Taking on an employee for the first time is a big deal for business owners.
Not only are you worrying about attracting the best person for the job, you want to ensure they fit your business’ culture and will stick around to repay the faith you’ve put in them.
Then there’s deciding how much to pay them, whether or not they have the legal right to work in the UK and setting them up on your payroll.
Your payroll duties include needing to ensure your new member of staff:
- is paid fully and on time
- has the correct amount of income tax and national insurance contributions deducted
- contributes into their workplace pension (if applicable and eligible).
Throw in the added worry of reporting employee benefits and staying on the right side of GDPR, and it would understandable if you were to reach for your stress ball.
Take a deep breath as we walk you through the most common payroll issues involved with taking on an employee for the first time.
Deductions from gross salary
Regardless of how frequently you pay your new member of staff, you’ll need to make deductions from their gross pay.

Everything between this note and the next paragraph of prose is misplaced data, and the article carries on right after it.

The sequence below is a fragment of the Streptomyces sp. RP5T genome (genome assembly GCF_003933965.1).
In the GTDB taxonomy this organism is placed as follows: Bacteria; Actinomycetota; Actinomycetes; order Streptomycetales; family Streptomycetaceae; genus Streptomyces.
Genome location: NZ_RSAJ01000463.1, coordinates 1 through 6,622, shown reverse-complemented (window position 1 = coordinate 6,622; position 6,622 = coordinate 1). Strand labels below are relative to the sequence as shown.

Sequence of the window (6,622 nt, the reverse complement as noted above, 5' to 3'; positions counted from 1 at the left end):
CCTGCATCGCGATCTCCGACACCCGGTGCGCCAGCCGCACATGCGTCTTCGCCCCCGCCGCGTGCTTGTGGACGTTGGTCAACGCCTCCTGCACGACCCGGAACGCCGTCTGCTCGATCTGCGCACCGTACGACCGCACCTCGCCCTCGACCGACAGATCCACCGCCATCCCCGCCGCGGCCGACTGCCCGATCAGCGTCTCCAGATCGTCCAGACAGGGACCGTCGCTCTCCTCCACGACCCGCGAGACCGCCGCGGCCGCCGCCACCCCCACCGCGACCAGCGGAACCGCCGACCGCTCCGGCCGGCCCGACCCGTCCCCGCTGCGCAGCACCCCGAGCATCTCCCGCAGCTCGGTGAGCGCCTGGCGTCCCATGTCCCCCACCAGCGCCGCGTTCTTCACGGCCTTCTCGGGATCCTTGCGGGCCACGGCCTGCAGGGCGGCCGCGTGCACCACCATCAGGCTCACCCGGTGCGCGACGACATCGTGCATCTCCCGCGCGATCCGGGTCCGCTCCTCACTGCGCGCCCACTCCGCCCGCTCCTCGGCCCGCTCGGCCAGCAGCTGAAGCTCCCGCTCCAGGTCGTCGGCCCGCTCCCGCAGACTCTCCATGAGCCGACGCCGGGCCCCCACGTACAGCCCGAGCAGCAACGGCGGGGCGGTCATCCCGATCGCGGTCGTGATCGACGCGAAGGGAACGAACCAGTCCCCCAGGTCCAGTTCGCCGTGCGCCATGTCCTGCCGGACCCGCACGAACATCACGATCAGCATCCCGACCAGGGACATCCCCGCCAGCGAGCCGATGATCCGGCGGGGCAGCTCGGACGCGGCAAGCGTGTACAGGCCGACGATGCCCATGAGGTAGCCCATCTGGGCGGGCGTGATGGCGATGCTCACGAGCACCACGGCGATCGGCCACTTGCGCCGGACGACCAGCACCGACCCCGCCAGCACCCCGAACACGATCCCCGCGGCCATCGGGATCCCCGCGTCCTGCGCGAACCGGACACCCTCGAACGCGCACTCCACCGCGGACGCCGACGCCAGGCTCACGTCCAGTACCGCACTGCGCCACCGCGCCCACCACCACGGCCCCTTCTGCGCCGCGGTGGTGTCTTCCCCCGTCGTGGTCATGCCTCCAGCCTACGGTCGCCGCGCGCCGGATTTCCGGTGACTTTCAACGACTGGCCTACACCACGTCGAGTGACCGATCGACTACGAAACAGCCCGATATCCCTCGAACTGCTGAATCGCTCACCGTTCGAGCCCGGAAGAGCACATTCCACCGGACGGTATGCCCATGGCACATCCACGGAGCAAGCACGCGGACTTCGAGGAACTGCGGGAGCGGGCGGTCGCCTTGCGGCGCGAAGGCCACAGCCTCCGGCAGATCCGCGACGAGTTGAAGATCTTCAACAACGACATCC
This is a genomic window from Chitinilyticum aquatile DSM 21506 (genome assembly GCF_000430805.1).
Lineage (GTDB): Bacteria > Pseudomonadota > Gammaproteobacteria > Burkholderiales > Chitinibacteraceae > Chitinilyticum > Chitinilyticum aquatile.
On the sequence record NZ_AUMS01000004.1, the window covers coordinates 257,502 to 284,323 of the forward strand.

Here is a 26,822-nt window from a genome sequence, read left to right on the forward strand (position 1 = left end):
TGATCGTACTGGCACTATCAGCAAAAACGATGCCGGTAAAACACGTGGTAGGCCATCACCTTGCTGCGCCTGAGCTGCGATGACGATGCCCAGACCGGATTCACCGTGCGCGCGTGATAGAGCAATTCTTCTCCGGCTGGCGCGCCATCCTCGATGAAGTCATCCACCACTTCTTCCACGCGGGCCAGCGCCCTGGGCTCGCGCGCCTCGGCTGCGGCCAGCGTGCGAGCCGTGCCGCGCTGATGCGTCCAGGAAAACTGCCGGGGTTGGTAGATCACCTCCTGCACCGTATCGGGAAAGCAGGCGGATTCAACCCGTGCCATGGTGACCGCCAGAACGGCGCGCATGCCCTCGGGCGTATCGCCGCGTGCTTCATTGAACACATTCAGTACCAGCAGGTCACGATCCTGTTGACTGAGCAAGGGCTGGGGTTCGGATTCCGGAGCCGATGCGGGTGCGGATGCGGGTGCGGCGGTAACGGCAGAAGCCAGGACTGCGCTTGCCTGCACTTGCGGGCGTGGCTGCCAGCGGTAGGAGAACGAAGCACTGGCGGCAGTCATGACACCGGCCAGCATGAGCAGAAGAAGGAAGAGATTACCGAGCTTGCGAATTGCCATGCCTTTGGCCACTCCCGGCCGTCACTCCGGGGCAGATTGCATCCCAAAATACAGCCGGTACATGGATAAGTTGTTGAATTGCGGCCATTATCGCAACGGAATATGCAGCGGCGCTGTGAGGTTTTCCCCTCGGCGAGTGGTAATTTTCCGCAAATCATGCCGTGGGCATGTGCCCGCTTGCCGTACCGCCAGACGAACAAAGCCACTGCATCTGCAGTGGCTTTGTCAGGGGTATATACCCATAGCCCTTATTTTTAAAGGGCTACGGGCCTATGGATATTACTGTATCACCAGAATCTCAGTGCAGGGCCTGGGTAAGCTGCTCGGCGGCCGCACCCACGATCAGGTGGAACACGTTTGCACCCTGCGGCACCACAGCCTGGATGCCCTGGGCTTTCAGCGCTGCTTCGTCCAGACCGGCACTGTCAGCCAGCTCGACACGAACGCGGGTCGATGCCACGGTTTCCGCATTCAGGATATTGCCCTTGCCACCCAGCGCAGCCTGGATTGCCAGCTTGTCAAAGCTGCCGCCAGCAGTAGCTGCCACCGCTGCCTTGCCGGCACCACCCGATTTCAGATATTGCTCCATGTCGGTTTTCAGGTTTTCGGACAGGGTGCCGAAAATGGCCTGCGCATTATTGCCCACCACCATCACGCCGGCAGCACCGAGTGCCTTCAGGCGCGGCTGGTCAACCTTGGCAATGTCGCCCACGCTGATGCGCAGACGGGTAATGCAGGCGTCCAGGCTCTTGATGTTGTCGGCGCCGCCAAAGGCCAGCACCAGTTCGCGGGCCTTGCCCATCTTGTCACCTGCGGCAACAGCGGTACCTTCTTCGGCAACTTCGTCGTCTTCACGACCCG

This is the term for their total earnings before any deductions are made for income tax, national insurance contributions (NICs), auto-enrolment and (if applicable) student loans.
What’s left after these deductions have been made is what your employee will receive as their take-home pay.
You must pay your new employee at least the national minimum wage, which stands at £7.83 an hour in 2018/19 if they are over 25.
Tips don’t count towards the national minimum wage so you can’t include them when calculating hourly rates.
Then there’s paying income tax and NICs to HMRC, which you must do by the 22nd of each month or 19th if paying by post.
You’re required by law to operate a workplace pension scheme for most of your employees who earn at least £10,000 a year and are aged between 22 and their state pension age.
If they meet this criteria and they opt in, a minimum 3% of their pay packet will go to your workplace pension provider – and you must contribute a minimum of 2%.
These rates will increase from 6 April 2019 when you will need to put in 3% of every eligible employees’ salary and they will contribute a minimum of 5% – unless they opt out.
Reporting employee benefits
There are scores of employee benefits you can provide to members of staff and these must be reported to HMRC by 6 July each year.
This is unlikely to be a concern as you prepare to take on your first employee, but you will need to report any employee benefits relating to 2018/19 by 6 July 2019.
Sound too much?
Hiring an employee for the first time and running payroll is a tricky task for any business owner.
If this fills you with dread or you simply lack the time, take advantage of our Real-Time Accounting service and let us take the strain while you concentrate on your business.
Get in touch for more information.